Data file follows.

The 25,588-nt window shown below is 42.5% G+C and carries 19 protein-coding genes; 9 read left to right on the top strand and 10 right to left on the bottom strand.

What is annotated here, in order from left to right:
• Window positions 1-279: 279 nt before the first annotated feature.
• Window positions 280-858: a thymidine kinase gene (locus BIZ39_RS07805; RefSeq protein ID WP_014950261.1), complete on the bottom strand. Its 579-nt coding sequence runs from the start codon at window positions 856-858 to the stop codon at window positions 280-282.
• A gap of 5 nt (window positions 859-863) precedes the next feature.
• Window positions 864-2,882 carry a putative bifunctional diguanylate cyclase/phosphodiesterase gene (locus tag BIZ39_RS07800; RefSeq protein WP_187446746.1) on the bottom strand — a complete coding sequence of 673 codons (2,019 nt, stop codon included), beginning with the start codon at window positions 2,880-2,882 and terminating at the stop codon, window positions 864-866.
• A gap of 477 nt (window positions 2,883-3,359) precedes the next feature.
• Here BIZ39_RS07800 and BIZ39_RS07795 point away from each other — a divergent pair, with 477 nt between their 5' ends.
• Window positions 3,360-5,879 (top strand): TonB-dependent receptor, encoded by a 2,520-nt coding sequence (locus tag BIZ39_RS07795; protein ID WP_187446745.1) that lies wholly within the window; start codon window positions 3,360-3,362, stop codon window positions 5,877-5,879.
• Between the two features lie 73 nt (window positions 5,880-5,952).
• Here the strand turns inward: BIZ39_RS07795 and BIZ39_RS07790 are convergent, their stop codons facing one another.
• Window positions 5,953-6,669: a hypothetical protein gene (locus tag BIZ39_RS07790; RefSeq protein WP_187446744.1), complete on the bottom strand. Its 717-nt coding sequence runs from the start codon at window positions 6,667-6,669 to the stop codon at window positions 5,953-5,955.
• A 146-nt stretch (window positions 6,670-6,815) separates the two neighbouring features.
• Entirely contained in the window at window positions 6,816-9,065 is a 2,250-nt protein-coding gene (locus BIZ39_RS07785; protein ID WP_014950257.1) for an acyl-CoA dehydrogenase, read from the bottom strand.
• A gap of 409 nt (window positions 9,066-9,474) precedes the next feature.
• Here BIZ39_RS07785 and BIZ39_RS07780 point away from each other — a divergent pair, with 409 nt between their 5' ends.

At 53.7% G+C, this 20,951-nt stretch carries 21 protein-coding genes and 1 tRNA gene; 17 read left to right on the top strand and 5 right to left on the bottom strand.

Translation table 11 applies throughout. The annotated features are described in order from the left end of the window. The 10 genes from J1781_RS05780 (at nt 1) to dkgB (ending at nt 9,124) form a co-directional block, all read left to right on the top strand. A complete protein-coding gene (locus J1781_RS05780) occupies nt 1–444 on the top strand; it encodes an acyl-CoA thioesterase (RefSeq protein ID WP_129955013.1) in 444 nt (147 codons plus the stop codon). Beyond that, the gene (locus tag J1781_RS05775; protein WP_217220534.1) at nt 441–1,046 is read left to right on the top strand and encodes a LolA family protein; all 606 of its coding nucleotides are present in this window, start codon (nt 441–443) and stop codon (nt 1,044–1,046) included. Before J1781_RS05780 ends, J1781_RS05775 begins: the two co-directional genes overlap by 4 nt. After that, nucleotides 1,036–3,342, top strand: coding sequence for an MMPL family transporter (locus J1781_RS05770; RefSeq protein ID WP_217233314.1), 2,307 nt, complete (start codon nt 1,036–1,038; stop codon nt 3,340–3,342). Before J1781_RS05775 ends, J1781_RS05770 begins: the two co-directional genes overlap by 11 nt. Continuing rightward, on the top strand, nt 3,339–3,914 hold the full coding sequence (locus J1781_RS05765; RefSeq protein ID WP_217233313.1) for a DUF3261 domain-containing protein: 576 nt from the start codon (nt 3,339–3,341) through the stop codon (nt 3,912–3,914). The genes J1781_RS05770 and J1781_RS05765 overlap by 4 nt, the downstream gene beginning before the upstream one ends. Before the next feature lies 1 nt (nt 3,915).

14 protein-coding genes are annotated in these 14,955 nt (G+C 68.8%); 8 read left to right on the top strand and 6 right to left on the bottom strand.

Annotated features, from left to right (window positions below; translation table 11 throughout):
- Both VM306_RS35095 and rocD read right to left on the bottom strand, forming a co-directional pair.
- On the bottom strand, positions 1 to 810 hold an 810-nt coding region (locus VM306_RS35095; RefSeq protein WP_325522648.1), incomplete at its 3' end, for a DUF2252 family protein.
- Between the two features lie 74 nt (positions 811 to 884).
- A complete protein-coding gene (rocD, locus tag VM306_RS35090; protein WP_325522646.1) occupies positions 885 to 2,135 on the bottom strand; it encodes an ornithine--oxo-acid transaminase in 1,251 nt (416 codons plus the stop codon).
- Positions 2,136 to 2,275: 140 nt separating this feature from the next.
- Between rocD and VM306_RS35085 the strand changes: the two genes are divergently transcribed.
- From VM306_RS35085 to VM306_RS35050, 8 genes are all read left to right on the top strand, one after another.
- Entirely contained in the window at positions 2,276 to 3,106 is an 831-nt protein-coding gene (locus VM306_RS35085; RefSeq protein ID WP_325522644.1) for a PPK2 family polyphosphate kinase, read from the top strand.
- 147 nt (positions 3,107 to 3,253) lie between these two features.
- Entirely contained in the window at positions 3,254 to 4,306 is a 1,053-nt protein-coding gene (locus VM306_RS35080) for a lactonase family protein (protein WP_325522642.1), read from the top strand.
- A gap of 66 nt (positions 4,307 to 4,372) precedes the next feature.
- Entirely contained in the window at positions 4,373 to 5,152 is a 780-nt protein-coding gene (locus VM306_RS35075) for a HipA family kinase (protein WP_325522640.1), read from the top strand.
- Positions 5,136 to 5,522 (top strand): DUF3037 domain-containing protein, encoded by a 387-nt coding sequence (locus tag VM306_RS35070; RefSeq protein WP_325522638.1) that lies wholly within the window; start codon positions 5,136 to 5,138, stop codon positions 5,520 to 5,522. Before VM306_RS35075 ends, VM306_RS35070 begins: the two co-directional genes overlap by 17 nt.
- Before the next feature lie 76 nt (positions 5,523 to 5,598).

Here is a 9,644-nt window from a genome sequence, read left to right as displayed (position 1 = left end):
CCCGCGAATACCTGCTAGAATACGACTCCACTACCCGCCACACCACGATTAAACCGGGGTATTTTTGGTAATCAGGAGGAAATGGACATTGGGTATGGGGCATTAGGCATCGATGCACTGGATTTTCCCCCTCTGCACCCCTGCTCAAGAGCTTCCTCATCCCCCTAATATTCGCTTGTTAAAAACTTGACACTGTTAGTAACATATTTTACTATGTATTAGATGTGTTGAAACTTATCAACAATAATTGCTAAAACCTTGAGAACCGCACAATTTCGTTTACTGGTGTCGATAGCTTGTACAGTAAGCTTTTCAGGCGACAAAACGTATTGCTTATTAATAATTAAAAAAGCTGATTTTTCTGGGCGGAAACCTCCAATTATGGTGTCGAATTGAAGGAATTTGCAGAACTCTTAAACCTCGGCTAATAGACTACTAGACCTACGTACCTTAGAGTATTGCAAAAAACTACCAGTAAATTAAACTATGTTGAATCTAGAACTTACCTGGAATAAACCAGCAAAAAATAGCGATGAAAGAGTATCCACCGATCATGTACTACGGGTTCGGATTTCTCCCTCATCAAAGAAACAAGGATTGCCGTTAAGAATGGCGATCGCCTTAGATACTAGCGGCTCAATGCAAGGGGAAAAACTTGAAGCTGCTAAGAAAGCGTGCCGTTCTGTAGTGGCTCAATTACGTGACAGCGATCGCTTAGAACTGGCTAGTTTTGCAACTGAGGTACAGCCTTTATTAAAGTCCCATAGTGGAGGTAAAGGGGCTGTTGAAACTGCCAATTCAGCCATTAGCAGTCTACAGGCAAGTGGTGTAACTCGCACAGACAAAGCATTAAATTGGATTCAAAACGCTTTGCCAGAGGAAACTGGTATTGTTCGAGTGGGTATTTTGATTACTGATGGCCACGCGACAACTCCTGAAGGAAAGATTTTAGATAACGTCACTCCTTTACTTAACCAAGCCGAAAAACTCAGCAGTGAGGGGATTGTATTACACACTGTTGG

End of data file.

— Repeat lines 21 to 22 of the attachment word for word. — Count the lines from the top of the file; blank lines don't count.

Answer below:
- Both VM306_RS35095 and rocD read right to left on the bottom strand, forming a co-directional pair.
- On the bottom strand, positions 1 to 810 hold an 810-nt coding region (locus VM306_RS35095; RefSeq protein WP_325522648.1), incomplete at its 3' end, for a DUF2252 family protein.